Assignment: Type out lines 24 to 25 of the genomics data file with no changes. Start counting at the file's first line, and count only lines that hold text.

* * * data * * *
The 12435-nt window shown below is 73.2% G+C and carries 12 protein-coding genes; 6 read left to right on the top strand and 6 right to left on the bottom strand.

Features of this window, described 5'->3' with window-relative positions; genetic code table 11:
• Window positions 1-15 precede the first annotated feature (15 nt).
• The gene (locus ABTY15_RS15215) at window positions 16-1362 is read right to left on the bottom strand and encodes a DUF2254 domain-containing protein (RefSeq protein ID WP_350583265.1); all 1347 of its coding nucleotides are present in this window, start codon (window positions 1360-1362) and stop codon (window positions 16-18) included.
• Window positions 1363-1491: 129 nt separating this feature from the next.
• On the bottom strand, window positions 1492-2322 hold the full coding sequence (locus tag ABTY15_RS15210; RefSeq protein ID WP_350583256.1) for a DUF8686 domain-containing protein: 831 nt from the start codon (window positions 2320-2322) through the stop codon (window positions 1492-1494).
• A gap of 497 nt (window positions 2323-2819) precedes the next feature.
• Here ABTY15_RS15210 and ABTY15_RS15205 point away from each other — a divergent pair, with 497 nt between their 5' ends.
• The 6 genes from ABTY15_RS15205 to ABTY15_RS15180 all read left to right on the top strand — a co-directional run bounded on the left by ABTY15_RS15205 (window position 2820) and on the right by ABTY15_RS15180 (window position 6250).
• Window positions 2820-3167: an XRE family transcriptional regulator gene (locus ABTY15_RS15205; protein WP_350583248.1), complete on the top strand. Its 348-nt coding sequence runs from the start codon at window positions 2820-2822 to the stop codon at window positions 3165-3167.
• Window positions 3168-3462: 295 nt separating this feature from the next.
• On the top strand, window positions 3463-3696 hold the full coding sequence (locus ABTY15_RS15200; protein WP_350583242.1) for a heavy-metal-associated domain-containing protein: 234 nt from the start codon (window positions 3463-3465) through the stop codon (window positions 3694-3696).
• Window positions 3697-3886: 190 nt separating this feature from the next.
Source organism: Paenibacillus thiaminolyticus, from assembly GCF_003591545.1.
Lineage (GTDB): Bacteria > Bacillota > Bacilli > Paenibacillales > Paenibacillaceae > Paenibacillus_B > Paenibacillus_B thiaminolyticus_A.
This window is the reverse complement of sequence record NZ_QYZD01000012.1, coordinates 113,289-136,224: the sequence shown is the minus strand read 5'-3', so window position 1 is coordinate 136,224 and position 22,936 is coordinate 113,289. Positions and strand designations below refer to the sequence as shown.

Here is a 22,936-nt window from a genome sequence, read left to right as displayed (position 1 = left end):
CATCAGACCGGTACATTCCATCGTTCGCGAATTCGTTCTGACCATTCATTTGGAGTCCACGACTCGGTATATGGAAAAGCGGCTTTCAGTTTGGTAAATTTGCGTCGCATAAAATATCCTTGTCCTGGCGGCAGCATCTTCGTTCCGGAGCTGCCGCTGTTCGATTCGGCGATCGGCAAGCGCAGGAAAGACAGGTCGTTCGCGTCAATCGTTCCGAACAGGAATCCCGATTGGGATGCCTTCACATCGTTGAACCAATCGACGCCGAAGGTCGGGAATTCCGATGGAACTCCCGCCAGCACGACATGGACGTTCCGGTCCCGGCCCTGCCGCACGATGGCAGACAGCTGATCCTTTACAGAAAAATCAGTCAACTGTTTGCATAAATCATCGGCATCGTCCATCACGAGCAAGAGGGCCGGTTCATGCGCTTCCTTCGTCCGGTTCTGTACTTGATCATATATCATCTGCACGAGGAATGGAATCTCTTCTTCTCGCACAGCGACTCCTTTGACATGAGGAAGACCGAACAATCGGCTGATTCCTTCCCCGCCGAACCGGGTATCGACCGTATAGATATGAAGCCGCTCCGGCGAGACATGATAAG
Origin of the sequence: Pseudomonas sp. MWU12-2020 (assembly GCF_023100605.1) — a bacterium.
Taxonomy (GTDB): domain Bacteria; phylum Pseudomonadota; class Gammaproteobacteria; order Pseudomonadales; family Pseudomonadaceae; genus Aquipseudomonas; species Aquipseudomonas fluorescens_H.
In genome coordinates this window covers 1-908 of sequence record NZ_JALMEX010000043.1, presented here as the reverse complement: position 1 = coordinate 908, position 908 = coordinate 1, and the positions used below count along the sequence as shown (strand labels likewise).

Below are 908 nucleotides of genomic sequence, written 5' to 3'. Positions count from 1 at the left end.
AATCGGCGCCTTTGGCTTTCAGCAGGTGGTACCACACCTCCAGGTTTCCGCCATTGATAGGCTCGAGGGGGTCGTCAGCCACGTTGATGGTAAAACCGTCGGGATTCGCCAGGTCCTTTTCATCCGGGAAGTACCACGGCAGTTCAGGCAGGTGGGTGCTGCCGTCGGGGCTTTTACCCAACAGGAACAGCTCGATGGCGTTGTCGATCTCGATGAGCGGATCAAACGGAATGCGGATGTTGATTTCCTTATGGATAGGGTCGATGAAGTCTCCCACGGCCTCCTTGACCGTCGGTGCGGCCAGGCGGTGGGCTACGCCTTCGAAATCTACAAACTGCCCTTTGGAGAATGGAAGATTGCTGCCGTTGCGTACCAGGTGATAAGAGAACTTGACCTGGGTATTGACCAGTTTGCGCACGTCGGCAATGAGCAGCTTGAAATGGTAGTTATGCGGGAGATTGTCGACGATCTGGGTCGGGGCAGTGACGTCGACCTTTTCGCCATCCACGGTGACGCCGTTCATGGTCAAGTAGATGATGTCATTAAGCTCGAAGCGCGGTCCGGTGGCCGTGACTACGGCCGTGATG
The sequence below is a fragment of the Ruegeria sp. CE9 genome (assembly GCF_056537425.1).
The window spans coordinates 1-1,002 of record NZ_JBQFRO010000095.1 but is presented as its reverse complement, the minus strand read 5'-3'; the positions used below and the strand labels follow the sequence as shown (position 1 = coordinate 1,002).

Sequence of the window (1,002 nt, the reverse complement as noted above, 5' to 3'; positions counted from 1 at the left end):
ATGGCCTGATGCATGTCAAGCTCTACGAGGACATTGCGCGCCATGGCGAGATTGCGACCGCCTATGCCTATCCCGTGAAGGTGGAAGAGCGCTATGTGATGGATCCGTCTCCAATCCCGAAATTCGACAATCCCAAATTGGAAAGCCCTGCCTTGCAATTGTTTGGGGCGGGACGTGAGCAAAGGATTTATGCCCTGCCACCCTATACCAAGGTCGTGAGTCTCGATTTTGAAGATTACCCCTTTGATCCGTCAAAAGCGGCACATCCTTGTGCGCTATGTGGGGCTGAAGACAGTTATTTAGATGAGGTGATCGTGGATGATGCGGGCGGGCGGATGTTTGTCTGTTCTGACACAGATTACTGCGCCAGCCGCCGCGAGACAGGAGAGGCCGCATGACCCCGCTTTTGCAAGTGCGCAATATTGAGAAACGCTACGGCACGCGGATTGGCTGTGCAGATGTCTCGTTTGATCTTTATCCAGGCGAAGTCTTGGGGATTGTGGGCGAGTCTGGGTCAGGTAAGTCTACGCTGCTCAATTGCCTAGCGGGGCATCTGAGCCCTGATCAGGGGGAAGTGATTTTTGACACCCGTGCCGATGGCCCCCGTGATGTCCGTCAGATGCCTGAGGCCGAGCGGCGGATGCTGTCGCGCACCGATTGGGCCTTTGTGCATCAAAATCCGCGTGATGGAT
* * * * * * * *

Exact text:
The sequence below is a fragment of the Ruegeria sp. CE9 genome (assembly GCF_056537425.1).
The window spans coordinates 1-1,002 of record NZ_JBQFRO010000095.1 but is presented as its reverse complement, the minus strand read 5'-3'; the positions used below and the strand labels follow the sequence as shown (position 1 = coordinate 1,002).